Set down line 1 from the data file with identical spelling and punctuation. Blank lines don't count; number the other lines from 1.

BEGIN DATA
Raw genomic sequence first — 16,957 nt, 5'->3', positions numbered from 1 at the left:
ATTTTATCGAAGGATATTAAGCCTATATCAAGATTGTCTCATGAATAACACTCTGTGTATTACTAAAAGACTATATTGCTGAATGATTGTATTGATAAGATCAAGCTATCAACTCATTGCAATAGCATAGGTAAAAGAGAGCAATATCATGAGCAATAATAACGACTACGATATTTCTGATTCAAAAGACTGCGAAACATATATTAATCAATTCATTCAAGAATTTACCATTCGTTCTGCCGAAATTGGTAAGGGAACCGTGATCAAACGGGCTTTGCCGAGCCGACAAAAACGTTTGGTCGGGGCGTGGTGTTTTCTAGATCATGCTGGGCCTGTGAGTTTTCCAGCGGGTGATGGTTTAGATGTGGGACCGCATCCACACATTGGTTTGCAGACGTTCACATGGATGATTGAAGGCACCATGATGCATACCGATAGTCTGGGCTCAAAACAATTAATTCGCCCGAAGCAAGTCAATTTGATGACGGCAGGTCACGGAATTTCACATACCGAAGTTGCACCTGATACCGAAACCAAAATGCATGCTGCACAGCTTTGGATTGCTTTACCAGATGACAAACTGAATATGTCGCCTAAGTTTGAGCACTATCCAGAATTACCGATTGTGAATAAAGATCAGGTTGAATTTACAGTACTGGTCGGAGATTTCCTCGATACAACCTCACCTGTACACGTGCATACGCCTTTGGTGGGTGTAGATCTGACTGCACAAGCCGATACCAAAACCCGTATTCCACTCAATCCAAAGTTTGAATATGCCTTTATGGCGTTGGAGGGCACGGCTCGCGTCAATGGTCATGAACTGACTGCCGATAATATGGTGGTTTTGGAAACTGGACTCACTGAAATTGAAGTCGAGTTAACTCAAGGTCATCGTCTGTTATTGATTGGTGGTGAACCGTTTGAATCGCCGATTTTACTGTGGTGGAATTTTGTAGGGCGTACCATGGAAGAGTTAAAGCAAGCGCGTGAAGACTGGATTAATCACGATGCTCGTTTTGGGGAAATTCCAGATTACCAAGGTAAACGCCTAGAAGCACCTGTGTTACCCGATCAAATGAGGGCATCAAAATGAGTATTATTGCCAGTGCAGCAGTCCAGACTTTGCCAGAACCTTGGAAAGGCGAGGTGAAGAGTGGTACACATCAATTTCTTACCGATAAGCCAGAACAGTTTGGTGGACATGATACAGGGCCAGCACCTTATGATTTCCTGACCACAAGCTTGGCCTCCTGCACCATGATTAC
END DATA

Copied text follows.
Raw genomic sequence first — 16,957 nt, 5'->3', positions numbered from 1 at the left: